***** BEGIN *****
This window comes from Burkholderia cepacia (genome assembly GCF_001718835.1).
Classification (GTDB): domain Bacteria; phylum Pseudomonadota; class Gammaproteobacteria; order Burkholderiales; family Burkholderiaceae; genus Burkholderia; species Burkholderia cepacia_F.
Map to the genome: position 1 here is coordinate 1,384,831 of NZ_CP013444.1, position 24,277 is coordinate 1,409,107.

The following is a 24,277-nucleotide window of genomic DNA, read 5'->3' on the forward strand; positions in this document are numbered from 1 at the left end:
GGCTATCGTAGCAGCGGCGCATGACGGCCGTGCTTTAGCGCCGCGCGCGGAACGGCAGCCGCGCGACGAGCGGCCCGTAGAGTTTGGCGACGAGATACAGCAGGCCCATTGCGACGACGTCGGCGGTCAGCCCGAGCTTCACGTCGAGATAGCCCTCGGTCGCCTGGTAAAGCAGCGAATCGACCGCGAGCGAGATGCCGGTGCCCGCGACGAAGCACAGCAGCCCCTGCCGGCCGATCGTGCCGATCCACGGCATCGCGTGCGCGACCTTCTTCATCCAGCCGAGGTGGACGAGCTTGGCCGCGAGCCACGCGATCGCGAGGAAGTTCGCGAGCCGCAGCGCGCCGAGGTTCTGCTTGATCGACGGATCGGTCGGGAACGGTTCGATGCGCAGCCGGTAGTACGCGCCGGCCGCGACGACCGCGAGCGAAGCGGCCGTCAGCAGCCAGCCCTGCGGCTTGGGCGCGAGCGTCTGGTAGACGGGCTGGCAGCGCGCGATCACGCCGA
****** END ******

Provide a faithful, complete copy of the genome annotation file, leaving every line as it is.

This window comes from Burkholderia cepacia (genome assembly GCF_001718835.1).
Classification (GTDB): domain Bacteria; phylum Pseudomonadota; class Gammaproteobacteria; order Burkholderiales; family Burkholderiaceae; genus Burkholderia; species Burkholderia cepacia_F.
Map to the genome: position 1 here is coordinate 1,384,831 of NZ_CP013444.1, position 24,277 is coordinate 1,409,107.

The following is a 24,277-nucleotide window of genomic DNA, read 5'->3' on the forward strand; positions in this document are numbered from 1 at the left end:
GGCTATCGTAGCAGCGGCGCATGACGGCCGTGCTTTAGCGCCGCGCGCGGAACGGCAGCCGCGCGACGAGCGGCCCGTAGAGTTTGGCGACGAGATACAGCAGGCCCATTGCGACGACGTCGGCGGTCAGCCCGAGCTTCACGTCGAGATAGCCCTCGGTCGCCTGGTAAAGCAGCGAATCGACCGCGAGCGAGATGCCGGTGCCCGCGACGAAGCACAGCAGCCCCTGCCGGCCGATCGTGCCGATCCACGGCATCGCGTGCGCGACCTTCTTCATCCAGCCGAGGTGGACGAGCTTGGCCGCGAGCCACGCGATCGCGAGGAAGTTCGCGAGCCGCAGCGCGCCGAGGTTCTGCTTGATCGACGGATCGGTCGGGAACGGTTCGATGCGCAGCCGGTAGTACGCGCCGGCCGCGACGACCGCGAGCGAAGCGGCCGTCAGCAGCCAGCCCTGCGGCTTGGGCGCGAGCGTCTGGTAGACGGGCTGGCAGCGCGCGATCACGCCGA